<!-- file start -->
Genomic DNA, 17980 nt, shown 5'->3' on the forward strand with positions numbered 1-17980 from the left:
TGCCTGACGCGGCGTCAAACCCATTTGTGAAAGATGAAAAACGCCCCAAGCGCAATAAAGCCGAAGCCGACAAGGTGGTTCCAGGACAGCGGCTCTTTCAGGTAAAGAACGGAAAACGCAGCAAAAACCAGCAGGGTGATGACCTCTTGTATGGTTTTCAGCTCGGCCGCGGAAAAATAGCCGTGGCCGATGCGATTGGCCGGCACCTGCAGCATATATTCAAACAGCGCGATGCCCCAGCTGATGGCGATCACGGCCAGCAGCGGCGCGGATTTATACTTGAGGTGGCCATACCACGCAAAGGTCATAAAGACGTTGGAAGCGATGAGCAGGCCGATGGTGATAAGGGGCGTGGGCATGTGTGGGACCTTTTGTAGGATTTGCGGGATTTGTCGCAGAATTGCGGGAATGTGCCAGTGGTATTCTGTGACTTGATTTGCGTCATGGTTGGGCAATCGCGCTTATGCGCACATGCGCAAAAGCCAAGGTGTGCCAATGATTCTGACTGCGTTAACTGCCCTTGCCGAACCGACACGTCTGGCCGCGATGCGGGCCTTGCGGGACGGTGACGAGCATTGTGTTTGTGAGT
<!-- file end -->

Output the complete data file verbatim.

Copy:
Genomic DNA, 17980 nt, shown 5'->3' on the forward strand with positions numbered 1-17980 from the left:
TGCCTGACGCGGCGTCAAACCCATTTGTGAAAGATGAAAAACGCCCCAAGCGCAATAAAGCCGAAGCCGACAAGGTGGTTCCAGGACAGCGGCTCTTTCAGGTAAAGAACGGAAAACGCAGCAAAAACCAGCAGGGTGATGACCTCTTGTATGGTTTTCAGCTCGGCCGCGGAAAAATAGCCGTGGCCGATGCGATTGGCCGGCACCTGCAGCATATATTCAAACAGCGCGATGCCCCAGCTGATGGCGATCACGGCCAGCAGCGGCGCGGATTTATACTTGAGGTGGCCATACCACGCAAAGGTCATAAAGACGTTGGAAGCGATGAGCAGGCCGATGGTGATAAGGGGCGTGGGCATGTGTGGGACCTTTTGTAGGATTTGCGGGATTTGTCGCAGAATTGCGGGAATGTGCCAGTGGTATTCTGTGACTTGATTTGCGTCATGGTTGGGCAATCGCGCTTATGCGCACATGCGCAAAAGCCAAGGTGTGCCAATGATTCTGACTGCGTTAACTGCCCTTGCCGAACCGACACGTCTGGCCGCGATGCGGGCCTTGCGGGACGGTGACGAGCATTGTGTTTGTGAGT